Feeling Valued

Name: Ellery Wealot

Pronouns: He/him

Period: 2017-2018

Quintessential Co-op Memory? Marching around the kitchen with people playing “When the Saints Go Marching In” on a variety of band instruments.

Most Memorable Meeting? Whether or not to purchase raisins as part of the house meal plan

Favorite Maintenance Project? Refinishing a floor in a 3rd floor bedroom

What do you do now? Lives in Seward neighborhood, Minneapolis; works in Capital Markets and Compliance Billing

What does the Co-op mean to you?
I moved to the Twin Cities in October 2016, after graduating from the University of Minnesota- Morris the spring prior. I moved into a one-bedroom apartment in East St. Paul, paying $840 per month for a three-month lease. It was the most affordable single-occupant housing I had been able to find.

I had two part-time jobs lined up: an internship researching rural business retention strategies in the US MidWest and a role as a teller at a local credit union. I had very little money. I remember worrying about whether I could afford Tylenol and savoring a quart of mint-chip ice-cream that I had regretted buying after realizing I couldn’t afford it.

I was also lonely. I had no friends or connections in the area and had a long commute to work, meaning I got home each night at 7pm, cooked and ate dinner, washed my dishes, watched an episode of Parks and Recreation on my laptop, and then went to bed around 9pm– so I could get up at 5:30am the next morning to rinse and repeat.

Given my social situation; I was immediately drawn to the community of kind, welcoming people at the Students’ Co-op. Of course, it also helped that I was familiar with (and very passionate about) cooperative business models and social enterprises. And while I knew the housing was more affordable than my current situation, it wasn’t until after I applied that I discovered that rent was only $300 a month, with an optional $60 per month meal plan on top of that, which provided access to fresh, organic produce and other local foods purchased in bulk.

I moved into the co-op in January 2017, and what followed was arguably the happiest year of my life. I able to save huge amounts of money on rent, which allowed me to build my emergency savings, eat healthier, and replace my 200,000 mile ’98 Jeep Grand Cherokee (which had just about every problem you can imagine an old car having, including mysterious pools of water that would form in the backseat every summer). More importantly, I was validated and uplifted by a community of people who loved me and believed in me. I had people to share meals with, including our weekly supper club. I often helped prepare supper-club, sometimes disastrously (like the time we tried to make homemade pizza and somehow ended up with several gallons of sauce), but always memorably, for better or worse. I had people with whom I could share brunch, exercise, jog across Stone-Arch Bridge, watch movies, go on road trips, laugh, and cry. The members of the co-op trusted me with leadership positions within the house and made sure I knew my ideas and aspirations for the co-op were valid, even if they didn’t always receive a passing vote at a house meeting. It was a space where I felt loved and valued.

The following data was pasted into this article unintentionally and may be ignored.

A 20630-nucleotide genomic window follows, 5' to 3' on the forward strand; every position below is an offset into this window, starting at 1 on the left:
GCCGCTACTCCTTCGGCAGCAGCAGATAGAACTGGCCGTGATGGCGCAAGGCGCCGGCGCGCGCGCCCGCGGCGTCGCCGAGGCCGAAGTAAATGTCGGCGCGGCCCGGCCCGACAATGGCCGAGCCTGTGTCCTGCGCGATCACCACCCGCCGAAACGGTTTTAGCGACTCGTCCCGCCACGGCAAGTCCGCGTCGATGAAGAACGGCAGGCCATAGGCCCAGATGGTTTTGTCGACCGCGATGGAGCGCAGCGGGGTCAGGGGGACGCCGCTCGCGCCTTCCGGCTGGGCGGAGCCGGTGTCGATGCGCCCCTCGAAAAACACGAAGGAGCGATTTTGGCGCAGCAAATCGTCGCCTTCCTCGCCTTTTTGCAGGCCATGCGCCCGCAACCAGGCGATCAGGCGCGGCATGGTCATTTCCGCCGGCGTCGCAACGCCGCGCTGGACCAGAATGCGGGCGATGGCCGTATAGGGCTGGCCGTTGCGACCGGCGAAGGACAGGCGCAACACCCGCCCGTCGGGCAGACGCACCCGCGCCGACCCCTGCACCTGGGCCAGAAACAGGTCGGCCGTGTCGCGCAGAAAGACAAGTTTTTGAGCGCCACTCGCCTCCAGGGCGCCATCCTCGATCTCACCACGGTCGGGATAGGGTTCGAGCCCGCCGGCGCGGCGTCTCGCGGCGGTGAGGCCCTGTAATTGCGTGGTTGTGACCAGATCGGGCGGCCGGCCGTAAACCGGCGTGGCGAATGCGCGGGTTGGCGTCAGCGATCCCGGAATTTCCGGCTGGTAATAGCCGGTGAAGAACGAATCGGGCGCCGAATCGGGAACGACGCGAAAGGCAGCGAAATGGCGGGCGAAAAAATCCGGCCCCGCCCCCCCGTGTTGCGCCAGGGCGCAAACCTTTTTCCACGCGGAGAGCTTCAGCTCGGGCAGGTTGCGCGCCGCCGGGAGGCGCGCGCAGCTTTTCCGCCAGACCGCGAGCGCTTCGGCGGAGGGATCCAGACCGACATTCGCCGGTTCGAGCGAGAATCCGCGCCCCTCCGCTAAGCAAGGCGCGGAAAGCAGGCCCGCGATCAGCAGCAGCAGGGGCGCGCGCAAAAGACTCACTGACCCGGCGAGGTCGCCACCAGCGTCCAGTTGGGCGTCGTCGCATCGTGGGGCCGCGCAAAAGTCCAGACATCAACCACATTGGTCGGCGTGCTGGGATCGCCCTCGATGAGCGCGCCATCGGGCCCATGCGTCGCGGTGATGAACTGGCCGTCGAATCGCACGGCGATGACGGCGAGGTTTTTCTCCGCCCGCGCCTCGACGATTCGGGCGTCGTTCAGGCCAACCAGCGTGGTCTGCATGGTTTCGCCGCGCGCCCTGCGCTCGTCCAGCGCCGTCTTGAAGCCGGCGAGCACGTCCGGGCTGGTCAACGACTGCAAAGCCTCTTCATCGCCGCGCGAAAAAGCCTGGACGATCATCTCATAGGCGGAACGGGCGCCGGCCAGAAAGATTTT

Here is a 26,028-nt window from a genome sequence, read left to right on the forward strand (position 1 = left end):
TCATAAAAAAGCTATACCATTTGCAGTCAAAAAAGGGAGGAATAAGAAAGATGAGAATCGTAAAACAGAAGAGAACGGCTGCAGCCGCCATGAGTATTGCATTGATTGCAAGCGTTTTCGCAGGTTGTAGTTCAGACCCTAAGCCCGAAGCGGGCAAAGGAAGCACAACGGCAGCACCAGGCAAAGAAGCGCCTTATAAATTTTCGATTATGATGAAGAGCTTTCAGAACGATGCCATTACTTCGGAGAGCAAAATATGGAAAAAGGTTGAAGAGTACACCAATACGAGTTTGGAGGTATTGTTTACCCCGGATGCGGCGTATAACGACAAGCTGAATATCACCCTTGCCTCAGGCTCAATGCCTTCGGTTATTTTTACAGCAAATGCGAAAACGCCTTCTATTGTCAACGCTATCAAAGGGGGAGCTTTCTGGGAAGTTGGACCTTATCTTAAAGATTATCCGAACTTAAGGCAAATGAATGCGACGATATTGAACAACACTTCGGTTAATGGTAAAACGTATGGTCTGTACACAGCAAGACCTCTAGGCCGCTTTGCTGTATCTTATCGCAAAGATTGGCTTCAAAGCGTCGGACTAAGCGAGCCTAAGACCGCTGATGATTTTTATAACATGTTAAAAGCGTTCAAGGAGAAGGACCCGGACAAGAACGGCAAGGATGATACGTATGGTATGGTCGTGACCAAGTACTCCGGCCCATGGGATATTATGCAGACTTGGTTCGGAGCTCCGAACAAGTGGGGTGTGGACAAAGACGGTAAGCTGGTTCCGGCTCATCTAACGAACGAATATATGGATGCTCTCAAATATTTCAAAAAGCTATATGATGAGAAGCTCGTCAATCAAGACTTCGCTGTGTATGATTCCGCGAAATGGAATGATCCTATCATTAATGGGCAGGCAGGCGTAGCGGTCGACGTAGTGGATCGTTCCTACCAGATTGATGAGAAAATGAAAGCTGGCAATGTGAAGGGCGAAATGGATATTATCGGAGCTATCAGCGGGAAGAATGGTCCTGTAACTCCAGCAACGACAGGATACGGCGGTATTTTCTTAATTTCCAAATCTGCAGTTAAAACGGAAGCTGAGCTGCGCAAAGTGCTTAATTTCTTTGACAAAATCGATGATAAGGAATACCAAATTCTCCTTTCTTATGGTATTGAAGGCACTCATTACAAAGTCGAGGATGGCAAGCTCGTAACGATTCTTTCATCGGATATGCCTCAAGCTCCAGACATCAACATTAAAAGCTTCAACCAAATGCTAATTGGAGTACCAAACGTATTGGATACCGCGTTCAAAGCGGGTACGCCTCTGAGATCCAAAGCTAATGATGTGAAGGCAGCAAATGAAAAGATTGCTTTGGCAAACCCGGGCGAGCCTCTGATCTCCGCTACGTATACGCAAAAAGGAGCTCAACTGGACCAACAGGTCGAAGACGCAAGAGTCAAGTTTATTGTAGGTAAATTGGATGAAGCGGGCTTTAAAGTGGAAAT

In May 2018, I recognized that it was time to find new ways to learn and grow– and that perhaps living with thirty college students into my late twenties might not be ideal. I moved out of the co-op but took several pieces with me– in the form of other co-op members who moved out with me into a new home in Seward neighborhood. That is the home I still live in today.

Five years later, my financial stability and the majority of my community of friends can all be traced back to the Students’ Co-op in some way. Some of these are people I live with, and some of them are spread across the US or even the world. Even those I lost touch with had a profound impact on me, challenging the way I view the world and the way I treat myself and others. I am truly grateful for my time at the Students’ Co-op, and I hope that others can be fortunate enough to have the same experience in the years to come.